What Should You Bring to Your Interview

Yourself, on time which is no more than 15 minutes early.   I’ve had people arrive for an interview an hour early.  I’m assuming they’re thinking, “what’s the harm in being early,”  or “the earlier the better.”  I’m thinking, “why is this crazy person here an hour early?”  The truth of the matter is that I have blocked off a certain amount of time to interview you.  Arriving early kind of forces me to rearrange my schedule to accommodate you which changes up my whole day and quite frankly makes me grumpy.  My first impression of you might not be good.   It’s always better to be early than late but if you find yourself extremely early, walk around the block. Go to a Starbucks and calm yourself down.  Do not bumrush your interviewer because they are not ready for you.

Copies of your resume and cover letter.  When I asked an interviewee for their resume, they replied, “don’t you already have it?”  Sometimes interviewers ask to see if you’re prepared, sometimes it’s because they honestly can’t find it.  Other times a new person might come into the room to jump in on the interview that hasn’t seen your resume.  Regardless of the reason, you should have copies just in case and refrain from providing a smart answer when questioned.

A pen.  It seems trivial but you should always have a pen.  Sometimes we’ll give you an application without a pen to see if you’re prepared.  Sometimes we might be out of pens.   You should have pen at all times because you never know when you’ll have to take notes.  It’s always helpful right after the interview to go someplace and take notes so that you’ll know what information to add to your thank you letter.  A pen helps when doing this.

A printed list of professional references.  This has two parts. First, you should have at least three professional references.  What is a professional reference?  Preferably someone has worked with you, managed you, and can attest to your professional demeanor and work ethic.  Some employers don’t mind peer references but for the most part, they want to talk to someone that has managed you in some capacity and can tell them how well you performed your job duties.  The second part is the actual printed list.  We’ve all been there.  You’re filling out the application, get to the reference part then pull out your cell phone to try to find numbers and email addresses.  Do yourself a favor and compile this info beforehand.  (Make sure you’ve already contacted these people to let them know that you’re listing them as a reference).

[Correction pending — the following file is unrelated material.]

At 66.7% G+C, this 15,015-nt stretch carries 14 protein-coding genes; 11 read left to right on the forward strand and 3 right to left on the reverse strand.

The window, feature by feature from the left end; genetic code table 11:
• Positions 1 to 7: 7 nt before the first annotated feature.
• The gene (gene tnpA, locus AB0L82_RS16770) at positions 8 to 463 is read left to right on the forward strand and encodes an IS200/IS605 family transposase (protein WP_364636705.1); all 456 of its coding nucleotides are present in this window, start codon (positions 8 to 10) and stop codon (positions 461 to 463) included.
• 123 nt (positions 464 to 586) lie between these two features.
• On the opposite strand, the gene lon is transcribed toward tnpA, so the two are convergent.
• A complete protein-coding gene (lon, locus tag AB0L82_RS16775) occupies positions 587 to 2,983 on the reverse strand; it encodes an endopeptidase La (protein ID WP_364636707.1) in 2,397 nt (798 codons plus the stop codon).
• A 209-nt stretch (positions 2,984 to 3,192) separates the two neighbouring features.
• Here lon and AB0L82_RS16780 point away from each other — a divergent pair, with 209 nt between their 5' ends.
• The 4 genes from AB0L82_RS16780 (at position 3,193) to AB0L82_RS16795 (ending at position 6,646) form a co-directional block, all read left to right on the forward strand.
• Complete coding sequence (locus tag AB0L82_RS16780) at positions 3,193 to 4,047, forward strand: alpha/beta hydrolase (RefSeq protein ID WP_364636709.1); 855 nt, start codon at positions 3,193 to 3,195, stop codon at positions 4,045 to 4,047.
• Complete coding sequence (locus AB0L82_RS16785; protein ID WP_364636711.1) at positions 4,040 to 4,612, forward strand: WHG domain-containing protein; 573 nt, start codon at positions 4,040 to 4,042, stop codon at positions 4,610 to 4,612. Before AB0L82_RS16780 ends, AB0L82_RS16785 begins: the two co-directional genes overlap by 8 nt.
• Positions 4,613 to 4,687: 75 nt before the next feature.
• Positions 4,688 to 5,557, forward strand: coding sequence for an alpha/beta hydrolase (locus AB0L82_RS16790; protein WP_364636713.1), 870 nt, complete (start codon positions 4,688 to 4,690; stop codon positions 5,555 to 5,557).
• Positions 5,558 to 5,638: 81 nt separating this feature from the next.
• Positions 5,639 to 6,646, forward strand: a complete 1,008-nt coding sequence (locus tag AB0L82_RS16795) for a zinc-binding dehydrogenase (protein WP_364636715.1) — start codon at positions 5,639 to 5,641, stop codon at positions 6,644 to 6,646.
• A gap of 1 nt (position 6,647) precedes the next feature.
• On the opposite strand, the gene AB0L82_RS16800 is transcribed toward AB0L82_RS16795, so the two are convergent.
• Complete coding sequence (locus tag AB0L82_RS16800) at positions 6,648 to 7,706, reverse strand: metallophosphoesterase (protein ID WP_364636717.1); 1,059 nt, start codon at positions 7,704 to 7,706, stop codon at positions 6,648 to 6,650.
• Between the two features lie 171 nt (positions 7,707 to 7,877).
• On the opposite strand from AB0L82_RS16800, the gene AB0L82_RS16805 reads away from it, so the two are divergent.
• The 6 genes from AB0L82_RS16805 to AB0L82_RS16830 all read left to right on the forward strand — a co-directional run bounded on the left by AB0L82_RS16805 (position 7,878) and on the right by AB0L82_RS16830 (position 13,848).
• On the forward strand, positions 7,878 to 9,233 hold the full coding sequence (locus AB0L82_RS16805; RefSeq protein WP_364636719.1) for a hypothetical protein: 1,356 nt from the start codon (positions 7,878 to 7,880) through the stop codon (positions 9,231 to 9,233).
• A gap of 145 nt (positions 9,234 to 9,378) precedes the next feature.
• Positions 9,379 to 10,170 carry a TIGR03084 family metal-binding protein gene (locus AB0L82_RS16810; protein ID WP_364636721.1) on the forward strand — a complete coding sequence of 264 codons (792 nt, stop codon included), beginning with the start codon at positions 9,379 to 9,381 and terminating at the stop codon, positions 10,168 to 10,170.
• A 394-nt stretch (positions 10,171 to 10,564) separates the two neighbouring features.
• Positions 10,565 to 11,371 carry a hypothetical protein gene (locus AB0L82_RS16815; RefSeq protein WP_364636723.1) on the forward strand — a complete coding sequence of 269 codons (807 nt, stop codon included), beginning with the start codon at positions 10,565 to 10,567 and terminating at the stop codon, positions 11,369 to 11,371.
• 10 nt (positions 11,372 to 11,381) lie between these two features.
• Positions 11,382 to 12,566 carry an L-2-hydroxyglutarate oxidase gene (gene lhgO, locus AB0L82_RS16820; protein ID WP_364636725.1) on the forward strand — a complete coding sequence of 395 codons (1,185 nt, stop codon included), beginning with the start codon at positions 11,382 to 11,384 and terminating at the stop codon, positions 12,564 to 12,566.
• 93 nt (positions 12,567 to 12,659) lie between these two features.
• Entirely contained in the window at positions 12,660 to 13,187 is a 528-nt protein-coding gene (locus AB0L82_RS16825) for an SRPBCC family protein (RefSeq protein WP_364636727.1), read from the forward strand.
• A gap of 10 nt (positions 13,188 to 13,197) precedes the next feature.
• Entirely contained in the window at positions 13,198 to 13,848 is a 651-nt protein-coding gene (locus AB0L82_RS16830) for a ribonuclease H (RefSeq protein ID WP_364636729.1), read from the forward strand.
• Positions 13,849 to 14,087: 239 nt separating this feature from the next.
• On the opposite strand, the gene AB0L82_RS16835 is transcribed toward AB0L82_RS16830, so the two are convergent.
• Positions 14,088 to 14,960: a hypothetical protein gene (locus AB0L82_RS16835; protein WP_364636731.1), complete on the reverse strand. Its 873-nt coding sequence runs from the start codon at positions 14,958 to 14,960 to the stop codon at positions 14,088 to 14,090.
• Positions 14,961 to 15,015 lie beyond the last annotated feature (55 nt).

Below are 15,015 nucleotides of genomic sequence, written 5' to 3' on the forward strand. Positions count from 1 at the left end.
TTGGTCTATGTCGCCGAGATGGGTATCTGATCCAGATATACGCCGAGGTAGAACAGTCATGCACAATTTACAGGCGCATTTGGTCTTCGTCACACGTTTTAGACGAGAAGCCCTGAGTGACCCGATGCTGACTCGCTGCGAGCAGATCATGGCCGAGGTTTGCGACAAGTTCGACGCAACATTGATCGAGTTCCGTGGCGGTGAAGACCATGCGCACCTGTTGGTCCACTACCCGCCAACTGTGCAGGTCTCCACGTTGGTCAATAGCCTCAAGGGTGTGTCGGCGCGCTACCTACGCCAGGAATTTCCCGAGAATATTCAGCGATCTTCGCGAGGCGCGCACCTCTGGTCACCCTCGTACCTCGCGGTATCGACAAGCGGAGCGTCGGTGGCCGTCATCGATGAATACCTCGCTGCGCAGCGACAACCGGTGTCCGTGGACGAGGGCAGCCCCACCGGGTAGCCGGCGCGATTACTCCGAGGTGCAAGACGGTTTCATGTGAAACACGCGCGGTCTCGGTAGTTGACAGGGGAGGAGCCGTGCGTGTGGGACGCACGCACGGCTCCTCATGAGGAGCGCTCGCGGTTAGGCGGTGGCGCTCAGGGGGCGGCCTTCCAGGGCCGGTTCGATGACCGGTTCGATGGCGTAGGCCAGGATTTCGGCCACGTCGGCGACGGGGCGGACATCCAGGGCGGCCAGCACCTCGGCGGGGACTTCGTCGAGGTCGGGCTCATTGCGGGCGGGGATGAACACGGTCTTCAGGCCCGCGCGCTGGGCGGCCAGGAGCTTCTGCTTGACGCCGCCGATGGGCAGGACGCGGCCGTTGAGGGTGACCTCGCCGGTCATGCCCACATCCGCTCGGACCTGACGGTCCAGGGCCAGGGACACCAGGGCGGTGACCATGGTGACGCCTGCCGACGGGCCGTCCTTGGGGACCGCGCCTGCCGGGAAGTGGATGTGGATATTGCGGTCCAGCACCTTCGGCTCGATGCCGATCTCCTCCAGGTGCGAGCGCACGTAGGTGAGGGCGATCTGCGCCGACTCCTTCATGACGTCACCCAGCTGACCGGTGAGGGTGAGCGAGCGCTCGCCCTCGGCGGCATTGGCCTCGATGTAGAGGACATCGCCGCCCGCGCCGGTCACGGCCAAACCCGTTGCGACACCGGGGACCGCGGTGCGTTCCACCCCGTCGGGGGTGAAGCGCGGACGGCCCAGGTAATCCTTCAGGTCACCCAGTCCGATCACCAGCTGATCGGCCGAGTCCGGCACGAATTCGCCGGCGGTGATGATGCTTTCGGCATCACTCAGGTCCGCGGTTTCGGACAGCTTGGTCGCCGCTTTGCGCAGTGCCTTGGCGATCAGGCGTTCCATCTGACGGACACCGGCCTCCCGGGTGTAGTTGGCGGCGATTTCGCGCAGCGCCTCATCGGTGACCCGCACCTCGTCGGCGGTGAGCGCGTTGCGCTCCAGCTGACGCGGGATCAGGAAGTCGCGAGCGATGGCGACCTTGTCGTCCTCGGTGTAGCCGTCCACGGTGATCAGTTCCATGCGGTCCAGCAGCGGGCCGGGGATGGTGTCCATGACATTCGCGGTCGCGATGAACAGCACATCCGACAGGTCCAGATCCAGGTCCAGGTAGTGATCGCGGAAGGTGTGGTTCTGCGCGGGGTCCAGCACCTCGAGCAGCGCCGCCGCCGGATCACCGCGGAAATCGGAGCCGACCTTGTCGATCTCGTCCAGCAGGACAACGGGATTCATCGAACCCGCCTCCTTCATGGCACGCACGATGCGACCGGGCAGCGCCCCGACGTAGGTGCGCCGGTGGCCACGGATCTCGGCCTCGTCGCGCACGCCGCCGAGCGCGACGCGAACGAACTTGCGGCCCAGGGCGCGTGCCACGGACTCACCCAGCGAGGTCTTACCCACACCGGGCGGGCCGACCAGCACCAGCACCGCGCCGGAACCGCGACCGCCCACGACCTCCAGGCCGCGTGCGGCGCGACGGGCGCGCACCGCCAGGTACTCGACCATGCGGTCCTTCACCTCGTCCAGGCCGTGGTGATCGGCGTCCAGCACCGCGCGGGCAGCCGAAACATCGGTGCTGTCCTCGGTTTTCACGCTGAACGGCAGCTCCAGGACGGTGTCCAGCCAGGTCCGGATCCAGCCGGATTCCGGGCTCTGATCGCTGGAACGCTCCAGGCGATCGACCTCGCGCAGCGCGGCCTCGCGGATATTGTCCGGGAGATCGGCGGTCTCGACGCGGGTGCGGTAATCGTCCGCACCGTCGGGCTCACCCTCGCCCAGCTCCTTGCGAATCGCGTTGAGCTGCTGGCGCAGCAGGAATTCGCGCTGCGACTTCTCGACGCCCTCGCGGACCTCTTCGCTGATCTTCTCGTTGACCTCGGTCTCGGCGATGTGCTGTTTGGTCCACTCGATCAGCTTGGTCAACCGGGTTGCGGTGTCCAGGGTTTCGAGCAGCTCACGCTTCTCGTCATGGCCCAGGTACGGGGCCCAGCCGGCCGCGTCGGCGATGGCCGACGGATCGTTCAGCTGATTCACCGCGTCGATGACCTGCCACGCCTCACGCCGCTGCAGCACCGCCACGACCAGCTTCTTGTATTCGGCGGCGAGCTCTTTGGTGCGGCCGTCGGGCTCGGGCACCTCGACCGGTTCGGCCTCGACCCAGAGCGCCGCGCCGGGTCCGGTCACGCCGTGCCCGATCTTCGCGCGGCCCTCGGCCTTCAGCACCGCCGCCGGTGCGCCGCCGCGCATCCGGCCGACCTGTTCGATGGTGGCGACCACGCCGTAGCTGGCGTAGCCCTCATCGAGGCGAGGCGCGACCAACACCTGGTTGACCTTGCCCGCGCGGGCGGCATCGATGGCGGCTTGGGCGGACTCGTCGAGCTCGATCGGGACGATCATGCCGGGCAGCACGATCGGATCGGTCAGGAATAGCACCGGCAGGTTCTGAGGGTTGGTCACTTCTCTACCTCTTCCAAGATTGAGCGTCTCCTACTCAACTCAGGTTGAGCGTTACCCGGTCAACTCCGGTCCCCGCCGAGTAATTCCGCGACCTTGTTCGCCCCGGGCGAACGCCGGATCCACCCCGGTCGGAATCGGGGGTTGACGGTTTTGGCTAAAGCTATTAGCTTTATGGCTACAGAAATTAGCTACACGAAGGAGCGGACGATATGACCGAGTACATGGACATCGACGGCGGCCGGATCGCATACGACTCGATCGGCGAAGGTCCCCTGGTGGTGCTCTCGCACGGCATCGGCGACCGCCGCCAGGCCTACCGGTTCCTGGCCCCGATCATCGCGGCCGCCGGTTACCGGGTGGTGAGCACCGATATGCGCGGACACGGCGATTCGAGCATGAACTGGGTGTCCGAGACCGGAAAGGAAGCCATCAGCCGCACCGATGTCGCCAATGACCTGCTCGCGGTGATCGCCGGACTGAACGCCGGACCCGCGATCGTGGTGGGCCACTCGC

Questions for your interviewer.  These shouldn’t be questions with answers that can be readily found via searching on their website. Try to focus on questions related to the culture/environment of the company, goals and expectations for the candidate that they hire, upward progression within the organization, etc.  Interviewers like to know that you are engaged and most importantly interested in their company and the work that you could potentially be doing so ask them about it.

A smile.  It sounds corny but it’s extremely important.  Sometimes I’ll interview someone and they are so nervous that they don’t smile.  Not smiling and being short with answers makes them come off as extremely cold.  I don’t want to work with a cold person.


What’s your weakness?

This question has become a staple at interviews and most people feel they’ve crafted the perfect response to this question.

Your interviewer asks you for your weakness.  You tell him/her, “I’m a perfectionist.  I just  have this INNATE need to make sure my job is done PERFECTLY well.  I can’t leave until that has been achieved.”  You imagine your interviewer is pleased with your dedication to getting the job done and proceed to ask about benefits and vacation time.

Employers ask this question because they want to know if you can evaluate yourself and if you’re able to generate a plan towards improvement.  We’d all like to believe that we are rockstars at what we do but the reality is that there must be an area where we struggle and we should be able to recognize that area and figure out how to improve it.  The days of advising the positive trait disguised as a weakness are done.

Employers want to know that you’re working towards becoming a better employee.  Do you have difficulty delegating tasks?  What are you doing to correct that?  Do you take on too many tasks or are unable to say “no”?  How are you fixing that?  As an interviewer i’m not going to fault you for having a weakness, you’re human, we aren’t perfect.